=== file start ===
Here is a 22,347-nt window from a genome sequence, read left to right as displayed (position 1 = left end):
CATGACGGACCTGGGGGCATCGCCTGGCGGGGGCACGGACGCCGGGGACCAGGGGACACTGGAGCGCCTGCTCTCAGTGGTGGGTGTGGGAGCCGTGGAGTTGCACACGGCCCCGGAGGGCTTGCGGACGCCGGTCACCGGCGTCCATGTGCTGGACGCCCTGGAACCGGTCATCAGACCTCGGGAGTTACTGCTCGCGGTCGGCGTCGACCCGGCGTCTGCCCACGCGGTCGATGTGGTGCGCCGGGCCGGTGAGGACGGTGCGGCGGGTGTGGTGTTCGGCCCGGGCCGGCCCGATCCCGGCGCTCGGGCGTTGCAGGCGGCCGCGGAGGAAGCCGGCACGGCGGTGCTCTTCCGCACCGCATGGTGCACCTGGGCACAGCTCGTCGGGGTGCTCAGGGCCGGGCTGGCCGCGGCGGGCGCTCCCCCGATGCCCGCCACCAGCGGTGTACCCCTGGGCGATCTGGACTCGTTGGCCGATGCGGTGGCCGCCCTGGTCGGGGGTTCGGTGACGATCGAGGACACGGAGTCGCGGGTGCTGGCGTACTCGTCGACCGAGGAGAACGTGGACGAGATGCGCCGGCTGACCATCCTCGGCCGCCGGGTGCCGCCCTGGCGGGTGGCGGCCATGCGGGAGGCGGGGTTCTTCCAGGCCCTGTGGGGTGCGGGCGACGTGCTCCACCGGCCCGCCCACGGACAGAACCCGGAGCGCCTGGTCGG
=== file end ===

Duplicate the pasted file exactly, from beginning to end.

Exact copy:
Here is a 22,347-nt window from a genome sequence, read left to right as displayed (position 1 = left end):
CATGACGGACCTGGGGGCATCGCCTGGCGGGGGCACGGACGCCGGGGACCAGGGGACACTGGAGCGCCTGCTCTCAGTGGTGGGTGTGGGAGCCGTGGAGTTGCACACGGCCCCGGAGGGCTTGCGGACGCCGGTCACCGGCGTCCATGTGCTGGACGCCCTGGAACCGGTCATCAGACCTCGGGAGTTACTGCTCGCGGTCGGCGTCGACCCGGCGTCTGCCCACGCGGTCGATGTGGTGCGCCGGGCCGGTGAGGACGGTGCGGCGGGTGTGGTGTTCGGCCCGGGCCGGCCCGATCCCGGCGCTCGGGCGTTGCAGGCGGCCGCGGAGGAAGCCGGCACGGCGGTGCTCTTCCGCACCGCATGGTGCACCTGGGCACAGCTCGTCGGGGTGCTCAGGGCCGGGCTGGCCGCGGCGGGCGCTCCCCCGATGCCCGCCACCAGCGGTGTACCCCTGGGCGATCTGGACTCGTTGGCCGATGCGGTGGCCGCCCTGGTCGGGGGTTCGGTGACGATCGAGGACACGGAGTCGCGGGTGCTGGCGTACTCGTCGACCGAGGAGAACGTGGACGAGATGCGCCGGCTGACCATCCTCGGCCGCCGGGTGCCGCCCTGGCGGGTGGCGGCCATGCGGGAGGCGGGGTTCTTCCAGGCCCTGTGGGGTGCGGGCGACGTGCTCCACCGGCCCGCCCACGGACAGAACCCGGAGCGCCTGGTCGG